National Innovation Centre for Data

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National Innovation Centre for Data identified by the Royal Society as key to unlocking benefits of data science

A report released by the Royal Society has identified the National Innovation Centre for Data as an example of how access to data can be widened in a well governed way.

Demand for workers with specialist data skills like data scientists and data engineers has more than tripled over five years (+231%), according to a labour market analysis commissioned for a new Royal Society report out today. Demand for all types of workers grew by 36% over the same period.

If the UK wants to meet the needs of employers and remain a leading data research nation, the report calls for action in four areas:

  • Ensuring our education system provides all young people with data science knowledge and skills, which will require curriculum change within ten years  
  • Advancing professional skills and nurturing talent
  • Enabling movement and sharing of talent between academia, the public sector and business
  • Widening access to data in a well-governed way

The potential of data science skills for public and commercial benefit is widely acknowledged. However, it is important that this is done in an ethical and well-governed way.

To get the best value from data for the widest range of organisations means that opening data in a secure and well-governed way should enable societal benefit to be accessed most easily.

The report identifies the National Innovation Centre for Data approach as one way of widening access to data.

Reacting to the report, Deputy Director of the National Innovation Centre for Data Barry Hodgson (pictured) said: "We very much welcome the findings of the Royal Society report. The demand for data skills is growing and action is needed. We are playing our part by forming collaborative projects focused on organisations’ specific challenges and opportunities."

Organisations who work with the National Innovation Centre for Data will be able to increase their productivity by optimising their existing operations, and to grow by launching new data-driven products and services.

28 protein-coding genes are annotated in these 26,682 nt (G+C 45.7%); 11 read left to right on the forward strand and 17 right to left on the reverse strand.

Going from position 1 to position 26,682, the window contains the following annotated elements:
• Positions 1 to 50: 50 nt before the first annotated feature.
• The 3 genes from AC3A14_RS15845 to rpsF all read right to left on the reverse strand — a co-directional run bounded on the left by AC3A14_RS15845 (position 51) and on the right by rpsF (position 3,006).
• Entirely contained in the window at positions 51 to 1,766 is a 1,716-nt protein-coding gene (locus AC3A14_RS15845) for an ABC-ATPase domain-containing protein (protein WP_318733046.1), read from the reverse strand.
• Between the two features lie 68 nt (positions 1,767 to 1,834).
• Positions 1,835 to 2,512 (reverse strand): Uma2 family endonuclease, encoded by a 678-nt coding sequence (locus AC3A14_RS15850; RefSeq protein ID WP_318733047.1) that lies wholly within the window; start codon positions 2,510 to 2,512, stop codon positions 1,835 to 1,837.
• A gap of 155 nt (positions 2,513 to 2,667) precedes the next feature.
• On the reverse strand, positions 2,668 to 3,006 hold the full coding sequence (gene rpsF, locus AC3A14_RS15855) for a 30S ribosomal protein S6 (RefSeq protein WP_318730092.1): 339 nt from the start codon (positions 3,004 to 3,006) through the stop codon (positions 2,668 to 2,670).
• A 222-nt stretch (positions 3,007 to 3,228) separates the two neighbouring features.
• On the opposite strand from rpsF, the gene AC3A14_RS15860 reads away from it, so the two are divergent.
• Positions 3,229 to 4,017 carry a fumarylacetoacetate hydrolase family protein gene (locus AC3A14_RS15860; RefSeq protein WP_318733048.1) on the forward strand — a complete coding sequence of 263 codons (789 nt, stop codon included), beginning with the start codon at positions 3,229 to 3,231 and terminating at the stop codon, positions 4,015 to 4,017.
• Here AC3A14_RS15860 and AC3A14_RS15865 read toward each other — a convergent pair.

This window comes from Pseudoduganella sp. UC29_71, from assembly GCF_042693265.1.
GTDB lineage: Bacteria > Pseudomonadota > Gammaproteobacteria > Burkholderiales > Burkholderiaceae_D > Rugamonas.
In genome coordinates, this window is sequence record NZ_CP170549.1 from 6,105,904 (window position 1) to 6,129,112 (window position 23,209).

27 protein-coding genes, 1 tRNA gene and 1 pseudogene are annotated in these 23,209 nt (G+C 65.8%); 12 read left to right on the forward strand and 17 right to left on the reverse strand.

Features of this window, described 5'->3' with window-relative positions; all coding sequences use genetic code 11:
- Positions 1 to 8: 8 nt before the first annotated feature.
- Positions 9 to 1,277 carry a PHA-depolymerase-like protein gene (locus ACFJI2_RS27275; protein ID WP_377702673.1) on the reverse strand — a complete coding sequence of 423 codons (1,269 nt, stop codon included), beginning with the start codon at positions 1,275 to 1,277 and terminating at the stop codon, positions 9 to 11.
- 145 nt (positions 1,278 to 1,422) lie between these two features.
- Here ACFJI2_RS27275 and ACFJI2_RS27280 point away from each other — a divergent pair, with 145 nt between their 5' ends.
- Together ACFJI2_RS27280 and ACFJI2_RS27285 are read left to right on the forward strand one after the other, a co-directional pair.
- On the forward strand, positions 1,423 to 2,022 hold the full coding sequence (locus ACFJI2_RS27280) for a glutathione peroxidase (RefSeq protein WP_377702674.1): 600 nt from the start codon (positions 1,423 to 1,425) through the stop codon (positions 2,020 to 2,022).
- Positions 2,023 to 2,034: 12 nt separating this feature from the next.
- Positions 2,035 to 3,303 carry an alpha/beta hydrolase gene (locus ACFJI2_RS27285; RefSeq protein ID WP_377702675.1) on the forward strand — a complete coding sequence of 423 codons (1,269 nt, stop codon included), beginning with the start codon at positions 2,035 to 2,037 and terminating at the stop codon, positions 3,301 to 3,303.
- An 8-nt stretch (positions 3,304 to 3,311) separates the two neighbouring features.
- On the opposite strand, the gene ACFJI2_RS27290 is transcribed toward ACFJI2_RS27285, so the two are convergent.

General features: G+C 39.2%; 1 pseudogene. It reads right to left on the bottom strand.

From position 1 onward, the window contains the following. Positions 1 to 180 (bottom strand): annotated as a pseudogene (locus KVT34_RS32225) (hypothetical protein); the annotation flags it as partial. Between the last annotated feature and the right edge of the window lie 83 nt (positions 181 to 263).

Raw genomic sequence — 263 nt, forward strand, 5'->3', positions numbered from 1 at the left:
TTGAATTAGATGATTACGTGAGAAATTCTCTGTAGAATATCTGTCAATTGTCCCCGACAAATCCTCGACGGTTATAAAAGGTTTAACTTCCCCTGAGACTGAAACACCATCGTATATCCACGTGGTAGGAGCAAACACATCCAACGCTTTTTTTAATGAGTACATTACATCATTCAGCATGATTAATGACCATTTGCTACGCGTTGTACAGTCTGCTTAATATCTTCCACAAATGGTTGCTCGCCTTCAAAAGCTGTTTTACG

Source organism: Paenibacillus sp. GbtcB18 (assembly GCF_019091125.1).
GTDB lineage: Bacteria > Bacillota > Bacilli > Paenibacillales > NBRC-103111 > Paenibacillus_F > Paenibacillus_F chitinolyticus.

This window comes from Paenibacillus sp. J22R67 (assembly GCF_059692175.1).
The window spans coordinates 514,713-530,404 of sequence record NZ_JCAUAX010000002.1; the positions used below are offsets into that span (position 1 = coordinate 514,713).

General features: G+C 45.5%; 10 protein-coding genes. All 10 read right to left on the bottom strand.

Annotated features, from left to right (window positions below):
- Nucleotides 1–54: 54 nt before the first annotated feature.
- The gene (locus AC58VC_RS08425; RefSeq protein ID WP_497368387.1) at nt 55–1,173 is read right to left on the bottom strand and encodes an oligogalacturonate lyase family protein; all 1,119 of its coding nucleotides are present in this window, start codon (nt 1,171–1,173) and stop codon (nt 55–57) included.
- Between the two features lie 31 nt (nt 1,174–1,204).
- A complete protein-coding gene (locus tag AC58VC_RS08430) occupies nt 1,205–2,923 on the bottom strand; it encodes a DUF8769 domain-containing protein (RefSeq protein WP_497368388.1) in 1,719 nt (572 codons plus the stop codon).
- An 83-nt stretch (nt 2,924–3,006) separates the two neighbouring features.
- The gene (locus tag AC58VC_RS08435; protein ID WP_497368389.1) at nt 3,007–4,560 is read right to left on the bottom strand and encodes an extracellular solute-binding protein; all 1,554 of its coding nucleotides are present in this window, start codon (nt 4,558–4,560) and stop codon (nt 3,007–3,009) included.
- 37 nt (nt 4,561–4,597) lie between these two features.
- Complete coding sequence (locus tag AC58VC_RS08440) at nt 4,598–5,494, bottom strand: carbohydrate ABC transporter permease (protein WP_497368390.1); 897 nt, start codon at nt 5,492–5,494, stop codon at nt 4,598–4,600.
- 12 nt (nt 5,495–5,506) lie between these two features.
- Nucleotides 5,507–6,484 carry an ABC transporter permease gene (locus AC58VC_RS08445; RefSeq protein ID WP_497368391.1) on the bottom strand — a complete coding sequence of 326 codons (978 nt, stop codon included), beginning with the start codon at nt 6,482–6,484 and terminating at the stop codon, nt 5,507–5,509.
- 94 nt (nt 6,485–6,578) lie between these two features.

Hodgson added: "We've already seen the impact of working collaboratively with companies. We've published two case studies recently that have shown how, by working with us, organisations can grow their data skills whilst creating operational savings and generating new revenue streams.”

Data Skills Task Force

Also highlighted in the report are ongoing initiatives by The Data Skills Taskforce, led by Dr Matthew Forshaw, Lecturer in Data Science at Newcastle University, and Data Skills Policy Leader to The Alan Turing Institute. Dr Forshaw also founded Newcastle University's Industrial Masters in Data Science.

The Data Skills Taskforce, chaired by Accenture and the Alan Turing Institute, sets an agenda for change to inspire, educate and upskill data talent, drawing on best practice from the UK’s leading institutions. The taskforce was established to review, promote and take forward key elements of Analytic Britain, across schools, universities and the labour market at large. It comprises UK businesses, learned societies, data skills stakeholders and the Department for Digital, Culture, Media & Sport.

The main aims of the Data Skills Taskforce are to promote the importance of data skills, highlight critical skills gaps and monitor progress against the recommendations of Analytic Britain. The Data Skills Taskforce is currently taking forward a platform to help SMEs develop their data science capabilities, is working to quantify the UK data skills gap which is currently significant and growing, and considering whether a data science foundation courses for all undergraduates is required.

Dr Forshaw said: "It is fantastic to see recognition of the many excellent initiatives promoting data skills nationally, including passionate and hardworking contributors to The Data Skills Taskforce. Changes in the labour market, and to recruitment practices, bring significant challenges of effectively quantifying the supply and demand of data skills both regionally, and across industry sectors. Tackling this challenge exists as one key target of the Data Skills Taskforce."

A collaborative ecosystem for data innovation

Later this year, the National Innovation Centre for Data will move into a new purpose built home. The Catalyst is a £50M building that is part of the Newcastle Helix development.

Hodgson explained: "The Catalyst will be home for both the National Innovation Centre for Ageing and the National Innovation Centre for Data. Our rolling programme will include a range of related activities, including awareness-raising events, themed business and technical seminars as well as creating a network to connect organisations to data skills.”

"The building has been designed to encourage and create a vibrant eco-system around data science. As well housing the NICD core technical team and related projects, there are opportunities for organisations to locate as tenants in the building to benefit from this environment. It's exciting to think about the conversations, creativity and innovation that will happen there."

Organisations interested in tenancy options in The Catalyst should contact the Newcastle Helix team:

Barry Hodgson, Deputy Director

published on: 9 May 2019